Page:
Tuesday, October 25, 2016
One way heat escapes from a house in the winter is through recessed lighting that vents to the attic. Oftentimes, the "cans" that hold the light were designed with holes in them so that heat from the bulb wouldn't build up. Those holes allow hot air to escape from the house 24/7, whether the bulb is on or not.
It seems crazy to heat air with fossil fuels, then let it escape through all these holes. Back when I was on the board for Mountain Lakes House, I inventoried the recessed lighting and concluded that the heat loss through them all must be significantly increasing the house's carbon footprint and energy bills.
At the time, the only remedy was to build airtight boxes over each "can" where it vents into the attic--a tedious, expensive process. Just throwing insulation over the cans in the attic wouldn't stop the air loss. I crawled into my own attic and built a box over one, then ran out of patience.
What a surprise, then, to stumble upon the solution years later, in the form of new LED inserts. Take out the old bulb, screw one of these things in, slip it into place,
and you now have a more efficient bulb that no longer leaks conditioned air.
They're called "recessed retrofit downlights", with lots of options for purchase locally or online.
Saturday, October 22, 2016
Catch it if you can. The exhibit at Morven Museum (Richard Stockton's regal digs next to Municipal Hall) is well worth an eleventh hour visit.
The dramatic images and beautifully written prose speak of a dramatic life of worldwide fame and local tragedy, when the Lindbergh's first child was kidnapped from their Hopewell home.
I loved the patterns and textures in this photo of Lindbergh's welcome home after flying across the Atlantic in the Spirit of St. Louis.
While covering his contributions to American aviation and devotion to good causes, the exhibit doesn't shy away from the more problematic aspects of his life: the multiple families he fathered on various continents, and particularly his fascination with the innovations and efficiencies of the Nazi air force.
A docent explained that multiple institutions have offered to provide a permanent home for the exhibit, but many of the artifacts need to be returned to the Smithsonian. At the least, they should create a digital version of the exhibit for the internet.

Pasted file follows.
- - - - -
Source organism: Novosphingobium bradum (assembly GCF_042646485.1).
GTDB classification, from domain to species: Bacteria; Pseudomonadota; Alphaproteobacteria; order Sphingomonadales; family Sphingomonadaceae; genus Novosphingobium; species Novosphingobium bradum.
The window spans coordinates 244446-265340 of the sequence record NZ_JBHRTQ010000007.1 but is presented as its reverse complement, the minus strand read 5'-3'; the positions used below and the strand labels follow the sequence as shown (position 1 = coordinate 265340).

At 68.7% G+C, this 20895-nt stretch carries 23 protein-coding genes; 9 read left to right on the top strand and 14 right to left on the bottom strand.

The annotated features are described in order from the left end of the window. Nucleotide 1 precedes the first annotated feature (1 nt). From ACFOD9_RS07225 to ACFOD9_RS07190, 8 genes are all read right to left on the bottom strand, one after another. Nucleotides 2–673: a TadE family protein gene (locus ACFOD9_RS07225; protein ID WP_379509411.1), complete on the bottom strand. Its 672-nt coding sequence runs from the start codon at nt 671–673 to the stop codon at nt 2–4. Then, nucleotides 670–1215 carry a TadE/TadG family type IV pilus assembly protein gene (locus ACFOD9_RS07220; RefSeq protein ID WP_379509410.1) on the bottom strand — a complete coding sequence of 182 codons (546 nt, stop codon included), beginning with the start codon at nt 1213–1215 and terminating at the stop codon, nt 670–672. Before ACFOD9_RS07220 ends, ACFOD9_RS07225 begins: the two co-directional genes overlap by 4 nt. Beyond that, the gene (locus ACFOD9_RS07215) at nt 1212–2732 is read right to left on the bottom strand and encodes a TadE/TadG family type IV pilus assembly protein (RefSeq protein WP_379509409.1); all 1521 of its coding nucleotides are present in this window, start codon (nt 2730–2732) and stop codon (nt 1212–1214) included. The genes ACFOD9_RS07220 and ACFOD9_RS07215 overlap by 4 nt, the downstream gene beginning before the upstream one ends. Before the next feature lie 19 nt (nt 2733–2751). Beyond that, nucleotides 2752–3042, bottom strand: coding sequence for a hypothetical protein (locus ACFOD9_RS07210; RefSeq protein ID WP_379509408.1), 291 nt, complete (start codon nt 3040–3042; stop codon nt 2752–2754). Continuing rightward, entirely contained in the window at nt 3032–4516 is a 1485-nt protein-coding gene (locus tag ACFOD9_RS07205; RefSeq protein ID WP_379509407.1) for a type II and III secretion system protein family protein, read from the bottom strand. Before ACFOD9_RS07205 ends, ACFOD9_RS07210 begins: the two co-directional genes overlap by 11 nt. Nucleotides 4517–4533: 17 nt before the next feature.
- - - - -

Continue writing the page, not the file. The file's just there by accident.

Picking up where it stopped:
Kudos to Morven for this 1st class exhibit.
Monday, October 17, 2016
Those ghostly hands floating in the photo are ghosts of travels past, like the invisible clouds of CO2 that rise from my exhaust pipe and mix with countless others in the air to erase all trace of my participation in collective planetary suicide.
Wow, wasn't expecting to write that! Major guilt trip to lay on folks needing "exhausting" machines to get through the day, which is all of us. But that's the box of perpetual guilt that political inaction locally, nationally and globally keeps us in, forcing us into exhausting mental gymnastics of denial and compartmentalization, just to maintain a positive outlook.
But it was the graph in the photo that was to be the subject of this post. On a Prius dashboard, you can see updates every five minutes on how much or how little you're contributing to aforementioned collective planetary suicide as you glide effortlessly forward in peace, comfort and tranquility, insulated from any negative feedback, thanks to the technological elegance of synergy drive. On the left is the first five minutes, when the engine was still cold and guzzling gas, if a Prius can be said to guzzle. Ten minutes in, the engine warm, the 25 mpg guzzles have turned to 60mpg sips, which one deep and persistent stream of thought would say is unamerican. A good American car should be able to drink lustily, take full throated swigs and slam that empty gas tank down on the counter, its weighty fossil carbon contents flown off on the wings of oxygen to hover above us, in airy peace and tranquility, while it effortlessly wreaks havoc for centuries. Carbon liberation! Combust, combust, until we go bust!